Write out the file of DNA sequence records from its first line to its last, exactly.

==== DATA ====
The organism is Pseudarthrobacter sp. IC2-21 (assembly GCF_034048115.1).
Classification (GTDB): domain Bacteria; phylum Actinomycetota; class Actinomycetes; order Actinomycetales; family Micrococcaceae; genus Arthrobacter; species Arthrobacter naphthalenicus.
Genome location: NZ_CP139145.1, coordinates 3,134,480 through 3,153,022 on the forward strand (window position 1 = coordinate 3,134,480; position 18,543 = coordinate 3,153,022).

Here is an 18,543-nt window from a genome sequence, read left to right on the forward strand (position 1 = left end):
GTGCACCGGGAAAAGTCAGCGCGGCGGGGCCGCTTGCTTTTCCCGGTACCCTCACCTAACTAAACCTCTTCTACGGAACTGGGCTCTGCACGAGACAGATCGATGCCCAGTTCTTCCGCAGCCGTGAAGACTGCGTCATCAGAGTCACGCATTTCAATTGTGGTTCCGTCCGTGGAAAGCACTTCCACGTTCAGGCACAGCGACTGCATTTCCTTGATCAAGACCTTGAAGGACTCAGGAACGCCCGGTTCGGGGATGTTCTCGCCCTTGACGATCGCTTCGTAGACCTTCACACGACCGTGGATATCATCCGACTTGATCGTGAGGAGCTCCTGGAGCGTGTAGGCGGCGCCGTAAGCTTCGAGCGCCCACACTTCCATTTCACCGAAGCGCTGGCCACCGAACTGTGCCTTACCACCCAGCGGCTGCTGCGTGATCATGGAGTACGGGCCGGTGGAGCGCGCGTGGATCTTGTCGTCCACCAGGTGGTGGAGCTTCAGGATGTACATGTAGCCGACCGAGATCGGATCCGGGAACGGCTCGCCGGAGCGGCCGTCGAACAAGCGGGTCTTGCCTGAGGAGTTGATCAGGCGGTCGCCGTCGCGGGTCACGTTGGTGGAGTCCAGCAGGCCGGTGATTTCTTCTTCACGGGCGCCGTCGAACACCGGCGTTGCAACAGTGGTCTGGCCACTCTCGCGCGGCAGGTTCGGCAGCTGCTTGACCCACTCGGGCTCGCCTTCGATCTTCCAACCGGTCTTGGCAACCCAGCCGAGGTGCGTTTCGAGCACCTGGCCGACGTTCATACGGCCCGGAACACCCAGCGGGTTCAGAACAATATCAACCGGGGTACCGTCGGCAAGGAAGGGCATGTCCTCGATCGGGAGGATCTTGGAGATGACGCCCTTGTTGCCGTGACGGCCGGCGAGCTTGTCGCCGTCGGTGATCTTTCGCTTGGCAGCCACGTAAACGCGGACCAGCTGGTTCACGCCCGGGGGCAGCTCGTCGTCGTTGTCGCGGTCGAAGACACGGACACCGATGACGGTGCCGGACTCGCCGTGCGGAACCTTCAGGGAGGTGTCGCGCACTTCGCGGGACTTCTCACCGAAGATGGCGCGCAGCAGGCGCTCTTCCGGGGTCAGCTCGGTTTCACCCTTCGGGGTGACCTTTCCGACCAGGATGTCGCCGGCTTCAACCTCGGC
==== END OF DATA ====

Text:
The organism is Pseudarthrobacter sp. IC2-21 (assembly GCF_034048115.1).
Classification (GTDB): domain Bacteria; phylum Actinomycetota; class Actinomycetes; order Actinomycetales; family Micrococcaceae; genus Arthrobacter; species Arthrobacter naphthalenicus.
Genome location: NZ_CP139145.1, coordinates 3,134,480 through 3,153,022 on the forward strand (window position 1 = coordinate 3,134,480; position 18,543 = coordinate 3,153,022).

Here is an 18,543-nt window from a genome sequence, read left to right on the forward strand (position 1 = left end):
GTGCACCGGGAAAAGTCAGCGCGGCGGGGCCGCTTGCTTTTCCCGGTACCCTCACCTAACTAAACCTCTTCTACGGAACTGGGCTCTGCACGAGACAGATCGATGCCCAGTTCTTCCGCAGCCGTGAAGACTGCGTCATCAGAGTCACGCATTTCAATTGTGGTTCCGTCCGTGGAAAGCACTTCCACGTTCAGGCACAGCGACTGCATTTCCTTGATCAAGACCTTGAAGGACTCAGGAACGCCCGGTTCGGGGATGTTCTCGCCCTTGACGATCGCTTCGTAGACCTTCACACGACCGTGGATATCATCCGACTTGATCGTGAGGAGCTCCTGGAGCGTGTAGGCGGCGCCGTAAGCTTCGAGCGCCCACACTTCCATTTCACCGAAGCGCTGGCCACCGAACTGTGCCTTACCACCCAGCGGCTGCTGCGTGATCATGGAGTACGGGCCGGTGGAGCGCGCGTGGATCTTGTCGTCCACCAGGTGGTGGAGCTTCAGGATGTACATGTAGCCGACCGAGATCGGATCCGGGAACGGCTCGCCGGAGCGGCCGTCGAACAAGCGGGTCTTGCCTGAGGAGTTGATCAGGCGGTCGCCGTCGCGGGTCACGTTGGTGGAGTCCAGCAGGCCGGTGATTTCTTCTTCACGGGCGCCGTCGAACACCGGCGTTGCAACAGTGGTCTGGCCACTCTCGCGCGGCAGGTTCGGCAGCTGCTTGACCCACTCGGGCTCGCCTTCGATCTTCCAACCGGTCTTGGCAACCCAGCCGAGGTGCGTTTCGAGCACCTGGCCGACGTTCATACGGCCCGGAACACCCAGCGGGTTCAGAACAATATCAACCGGGGTACCGTCGGCAAGGAAGGGCATGTCCTCGATCGGGAGGATCTTGGAGATGACGCCCTTGTTGCCGTGACGGCCGGCGAGCTTGTCGCCGTCGGTGATCTTTCGCTTGGCAGCCACGTAAACGCGGACCAGCTGGTTCACGCCCGGGGGCAGCTCGTCGTCGTTGTCGCGGTCGAAGACACGGACACCGATGACGGTGCCGGACTCGCCGTGCGGAACCTTCAGGGAGGTGTCGCGCACTTCGCGGGACTTCTCACCGAAGATGGCGCGCAGCAGGCGCTCTTCCGGGGTCAGCTCGGTTTCACCCTTCGGGGTGACCTTTCCGACCAGGATGTCGCCGGCTTCAACCTCGGC